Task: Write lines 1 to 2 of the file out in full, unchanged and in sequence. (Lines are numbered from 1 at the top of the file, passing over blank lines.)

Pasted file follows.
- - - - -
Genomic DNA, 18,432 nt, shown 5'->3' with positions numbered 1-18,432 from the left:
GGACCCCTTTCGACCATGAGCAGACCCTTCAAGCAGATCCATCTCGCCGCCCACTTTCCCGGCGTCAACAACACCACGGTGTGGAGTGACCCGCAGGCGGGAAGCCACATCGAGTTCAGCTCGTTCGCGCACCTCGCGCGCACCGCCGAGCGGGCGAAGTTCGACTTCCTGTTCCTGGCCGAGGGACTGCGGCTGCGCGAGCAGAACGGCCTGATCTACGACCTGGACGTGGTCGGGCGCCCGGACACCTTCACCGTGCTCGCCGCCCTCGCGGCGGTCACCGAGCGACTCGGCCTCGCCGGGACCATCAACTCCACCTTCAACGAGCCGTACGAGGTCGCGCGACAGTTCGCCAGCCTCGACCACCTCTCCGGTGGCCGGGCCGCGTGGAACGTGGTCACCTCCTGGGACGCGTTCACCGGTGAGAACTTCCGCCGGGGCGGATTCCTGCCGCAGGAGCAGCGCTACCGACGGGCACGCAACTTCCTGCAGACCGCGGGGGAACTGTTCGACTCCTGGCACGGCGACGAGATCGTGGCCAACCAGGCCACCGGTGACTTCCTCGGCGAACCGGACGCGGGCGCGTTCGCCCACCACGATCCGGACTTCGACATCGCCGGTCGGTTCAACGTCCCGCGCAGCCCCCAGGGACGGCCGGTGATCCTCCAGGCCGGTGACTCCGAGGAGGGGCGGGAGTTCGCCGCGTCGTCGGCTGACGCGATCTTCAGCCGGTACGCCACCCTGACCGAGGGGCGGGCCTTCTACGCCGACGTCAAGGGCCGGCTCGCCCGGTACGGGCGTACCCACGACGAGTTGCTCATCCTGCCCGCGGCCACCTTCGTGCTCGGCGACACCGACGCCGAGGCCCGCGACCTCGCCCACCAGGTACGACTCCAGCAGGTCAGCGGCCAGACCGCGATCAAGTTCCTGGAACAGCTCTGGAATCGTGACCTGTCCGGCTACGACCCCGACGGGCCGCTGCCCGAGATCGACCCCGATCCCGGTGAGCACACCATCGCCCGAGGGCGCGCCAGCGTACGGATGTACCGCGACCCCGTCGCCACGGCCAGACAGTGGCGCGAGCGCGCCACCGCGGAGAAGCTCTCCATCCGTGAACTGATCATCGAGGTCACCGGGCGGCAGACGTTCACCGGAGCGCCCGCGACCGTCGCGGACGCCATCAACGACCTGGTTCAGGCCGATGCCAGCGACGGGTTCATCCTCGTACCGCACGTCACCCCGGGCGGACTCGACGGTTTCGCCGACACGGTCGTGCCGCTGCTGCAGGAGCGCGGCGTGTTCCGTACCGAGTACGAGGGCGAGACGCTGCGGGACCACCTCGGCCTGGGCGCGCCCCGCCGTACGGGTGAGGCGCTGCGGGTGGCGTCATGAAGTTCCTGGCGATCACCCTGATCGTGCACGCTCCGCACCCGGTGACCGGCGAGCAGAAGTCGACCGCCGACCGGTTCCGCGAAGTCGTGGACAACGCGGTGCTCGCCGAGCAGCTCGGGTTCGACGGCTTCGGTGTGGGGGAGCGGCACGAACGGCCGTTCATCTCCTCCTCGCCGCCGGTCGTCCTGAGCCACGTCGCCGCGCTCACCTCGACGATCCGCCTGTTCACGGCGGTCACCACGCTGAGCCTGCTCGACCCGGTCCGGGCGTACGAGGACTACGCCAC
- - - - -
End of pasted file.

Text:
Genomic DNA, 18,432 nt, shown 5'->3' with positions numbered 1-18,432 from the left:
GGACCCCTTTCGACCATGAGCAGACCCTTCAAGCAGATCCATCTCGCCGCCCACTTTCCCGGCGTCAACAACACCACGGTGTGGAGTGACCCGCAGGCGGGAAGCCACATCGAGTTCAGCTCGTTCGCGCACCTCGCGCGCACCGCCGAGCGGGCGAAGTTCGACTTCCTGTTCCTGGCCGAGGGACTGCGGCTGCGCGAGCAGAACGGCCTGATCTACGACCTGGACGTGGTCGGGCGCCCGGACACCTTCACCGTGCTCGCCGCCCTCGCGGCGGTCACCGAGCGACTCGGCCTCGCCGGGACCATCAACTCCACCTTCAACGAGCCGTACGAGGTCGCGCGACAGTTCGCCAGCCTCGACCACCTCTCCGGTGGCCGGGCCGCGTGGAACGTGGTCACCTCCTGGGACGCGTTCACCGGTGAGAACTTCCGCCGGGGCGGATTCCTGCCGCAGGAGCAGCGCTACCGACGGGCACGCAACTTCCTGCAGACCGCGGGGGAACTGTTCGACTCCTGGCACGGCGACGAGATCGTGGCCAACCAGGCCACCGGTGACTTCCTCGGCGAACCGGACGCGGGCGCGTTCGCCCACCACGATCCGGACTTCGACATCGCCGGTCGGTTCAACGTCCCGCGCAGCCCCCAGGGACGGCCGGTGATCCTCCAGGCCGGTGACTCCGAGGAGGGGCGGGAGTTCGCCGCGTCGTCGGCTGACGCGATCTTCAGCCGGTACGCCACCCTGACCGAGGGGCGGGCCTTCTACGCCGACGTCAAGGGCCGGCTCGCCCGGTACGGGCGTACCCACGACGAGTTGCTCATCCTGCCCGCGGCCACCTTCGTGCTCGGCGACACCGACGCCGAGGCCCGCGACCTCGCCCACCAGGTACGACTCCAGCAGGTCAGCGGCCAGACCGCGATCAAGTTCCTGGAACAGCTCTGGAATCGTGACCTGTCCGGCTACGACCCCGACGGGCCGCTGCCCGAGATCGACCCCGATCCCGGTGAGCACACCATCGCCCGAGGGCGCGCCAGCGTACGGATGTACCGCGACCCCGTCGCCACGGCCAGACAGTGGCGCGAGCGCGCCACCGCGGAGAAGCTCTCCATCCGTGAACTGATCATCGAGGTCACCGGGCGGCAGACGTTCACCGGAGCGCCCGCGACCGTCGCGGACGCCATCAACGACCTGGTTCAGGCCGATGCCAGCGACGGGTTCATCCTCGTACCGCACGTCACCCCGGGCGGACTCGACGGTTTCGCCGACACGGTCGTGCCGCTGCTGCAGGAGCGCGGCGTGTTCCGTACCGAGTACGAGGGCGAGACGCTGCGGGACCACCTCGGCCTGGGCGCGCCCCGCCGTACGGGTGAGGCGCTGCGGGTGGCGTCATGAAGTTCCTGGCGATCACCCTGATCGTGCACGCTCCGCACCCGGTGACCGGCGAGCAGAAGTCGACCGCCGACCGGTTCCGCGAAGTCGTGGACAACGCGGTGCTCGCCGAGCAGCTCGGGTTCGACGGCTTCGGTGTGGGGGAGCGGCACGAACGGCCGTTCATCTCCTCCTCGCCGCCGGTCGTCCTGAGCCACGTCGCCGCGCTCACCTCGACGATCCGCCTGTTCACGGCGGTCACCACGCTGAGCCTGCTCGACCCGGTCCGGGCGTACGAGGACTACGCCAC